The purpose of these weekly Bright Spots is to promote peer exchange, peer networking, and peer learning by offering a concise, yet meaningful articles about the specific actions taken by Network communities. Continue on to read about New Britain or download the PDF document.

More elementary-school students are consistently showing up for classes in New Britain, Connecticut, thanks to the public school district’s concerted effort to identify students who are chronically absent – or soon to be.

“You’ve got to nip it in the bud,” says Joseph Vaverchak, the longtime public schools attendance director in New Britain, one of Connecticut’s poorest districts with about 10,500 students.

Between 2012 and 2013, the percentage of chronically absent students plummeted in New Britain’s 10 elementary schools – for kindergartners, from 30 to 18 percent; first graders from 24 to 13 percent; second graders from 19 to 14; and third graders from 15 to 11 percent.

Factors contributing to this success include:
• Guidance and tools from Attendance Works, a national initiative committed to addressing chronic absence and a Grade-Level Reading Campaign partner.
• A new focus on using data to pinpoint chronically absent students – rather than relying on a school’s average daily attendance, which can paint a falsely rosy picture and mask the individual students who repeatedly miss school.
• A new requirement that each principal develop a plan promoting good attendance.
• Two new part-time outreach workers who connect with the families of frequently absent kindergartners.

New Britain’s methodical approach to reducing chronic absence includes sending a report every 10 days to each school listing each student who is chronically absent, defined as missing 10 percent of the school year (about 18 days). So, for example, the report after 30 days of school identifies students who have missed three or more days.

The school’s attendance team – teachers, administrators, social workers, guidance counselors and the school nurse – then devises an action for each student listed. They might talk to the student, the student’s teacher and parents or send an outreach worker to the student’s home.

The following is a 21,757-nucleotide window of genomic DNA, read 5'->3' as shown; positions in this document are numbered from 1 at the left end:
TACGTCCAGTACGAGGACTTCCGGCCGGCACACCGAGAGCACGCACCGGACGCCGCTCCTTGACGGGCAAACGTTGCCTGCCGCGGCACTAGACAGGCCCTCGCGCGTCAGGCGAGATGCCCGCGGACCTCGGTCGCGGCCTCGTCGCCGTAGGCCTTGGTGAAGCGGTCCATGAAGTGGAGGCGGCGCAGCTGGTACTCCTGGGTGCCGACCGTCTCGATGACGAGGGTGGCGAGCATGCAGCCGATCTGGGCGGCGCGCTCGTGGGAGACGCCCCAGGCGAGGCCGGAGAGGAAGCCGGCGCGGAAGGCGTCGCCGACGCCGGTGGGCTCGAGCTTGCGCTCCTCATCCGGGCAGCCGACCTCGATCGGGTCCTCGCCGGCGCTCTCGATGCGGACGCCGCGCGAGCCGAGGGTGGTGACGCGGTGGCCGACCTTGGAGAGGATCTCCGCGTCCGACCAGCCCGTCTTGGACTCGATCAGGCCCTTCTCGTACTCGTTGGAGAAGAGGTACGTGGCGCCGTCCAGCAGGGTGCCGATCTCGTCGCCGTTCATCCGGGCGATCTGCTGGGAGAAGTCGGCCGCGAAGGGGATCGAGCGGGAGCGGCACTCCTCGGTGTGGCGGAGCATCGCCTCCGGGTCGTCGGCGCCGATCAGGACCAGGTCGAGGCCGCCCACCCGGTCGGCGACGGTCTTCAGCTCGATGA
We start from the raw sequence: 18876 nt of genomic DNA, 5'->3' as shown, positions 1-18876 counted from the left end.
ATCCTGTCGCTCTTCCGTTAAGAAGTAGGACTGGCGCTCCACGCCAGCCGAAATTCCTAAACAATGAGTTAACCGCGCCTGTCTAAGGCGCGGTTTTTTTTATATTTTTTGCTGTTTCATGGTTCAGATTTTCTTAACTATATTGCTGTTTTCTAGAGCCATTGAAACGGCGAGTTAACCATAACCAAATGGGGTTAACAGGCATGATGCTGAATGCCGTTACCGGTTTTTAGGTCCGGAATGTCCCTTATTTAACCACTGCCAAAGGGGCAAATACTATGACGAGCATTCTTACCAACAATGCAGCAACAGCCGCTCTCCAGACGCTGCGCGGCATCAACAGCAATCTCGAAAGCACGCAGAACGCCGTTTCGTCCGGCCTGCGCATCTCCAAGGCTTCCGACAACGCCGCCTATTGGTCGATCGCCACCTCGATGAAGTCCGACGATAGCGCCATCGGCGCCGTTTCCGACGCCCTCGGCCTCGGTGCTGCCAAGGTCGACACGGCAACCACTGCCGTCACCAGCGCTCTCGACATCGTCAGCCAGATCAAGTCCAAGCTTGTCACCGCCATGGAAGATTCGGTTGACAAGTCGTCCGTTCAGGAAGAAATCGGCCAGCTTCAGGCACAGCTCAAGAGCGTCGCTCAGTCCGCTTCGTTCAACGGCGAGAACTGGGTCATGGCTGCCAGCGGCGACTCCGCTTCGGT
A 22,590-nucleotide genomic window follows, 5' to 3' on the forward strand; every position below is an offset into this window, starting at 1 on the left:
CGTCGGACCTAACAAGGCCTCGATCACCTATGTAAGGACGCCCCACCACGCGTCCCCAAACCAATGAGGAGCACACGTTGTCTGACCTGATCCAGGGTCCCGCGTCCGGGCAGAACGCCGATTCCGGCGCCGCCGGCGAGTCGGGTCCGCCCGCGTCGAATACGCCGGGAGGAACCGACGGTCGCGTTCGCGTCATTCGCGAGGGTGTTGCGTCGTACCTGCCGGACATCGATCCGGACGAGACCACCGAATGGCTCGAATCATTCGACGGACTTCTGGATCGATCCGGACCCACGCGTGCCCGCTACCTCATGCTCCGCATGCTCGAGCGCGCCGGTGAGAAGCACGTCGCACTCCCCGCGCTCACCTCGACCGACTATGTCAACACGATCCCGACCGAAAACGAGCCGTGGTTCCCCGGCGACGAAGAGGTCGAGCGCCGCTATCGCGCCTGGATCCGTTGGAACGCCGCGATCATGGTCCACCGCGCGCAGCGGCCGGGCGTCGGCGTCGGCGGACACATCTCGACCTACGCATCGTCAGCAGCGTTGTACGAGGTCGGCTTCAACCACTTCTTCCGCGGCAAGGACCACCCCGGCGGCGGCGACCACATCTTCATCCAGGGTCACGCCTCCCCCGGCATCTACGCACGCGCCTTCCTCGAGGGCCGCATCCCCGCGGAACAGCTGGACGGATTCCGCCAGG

“Everybody is held accountable for what needs to be done so they’re addressing the kids right away,” says Vaverchak. The data provide “a way to analyze the situation and what’s causing the problem. Is it health-related? You could have the school nurse involved. Is it a parent health issue so now we can help the parent?”

New Britain also is taking the unusual step of addressing a contributing issue – high chronic absence in pre-Kindergarten programs. With help from Attendance Works, it automated its pre-K attendance system and created data teams – a practice more commonly used with older students.

New videos feature local parents explaining the importance of sending children to pre-K daily. Pre-K teachers keep an eye out for children who are absent frequently and sometimes contact their parents. A new part-time preschool outreach worker gets involved when need be.

Read more about New Britain’s work in an online publication from ASCD (the Association for Supervision and Curriculum Development). 

For more information, contact Joe Vaverchak at 860-827-2246 or

Bright Spots showcase the work that Grade-Level Reading communities are doing to make progress on school readiness, school attendance and summer learning by 2016. You can nominate a Bright Spot in your community by emailing Betsy Rubiner at

Tags: bright spots
E-mail me when people leave their comments –

You need to be a member of The Huddle to add comments!

Join The Huddle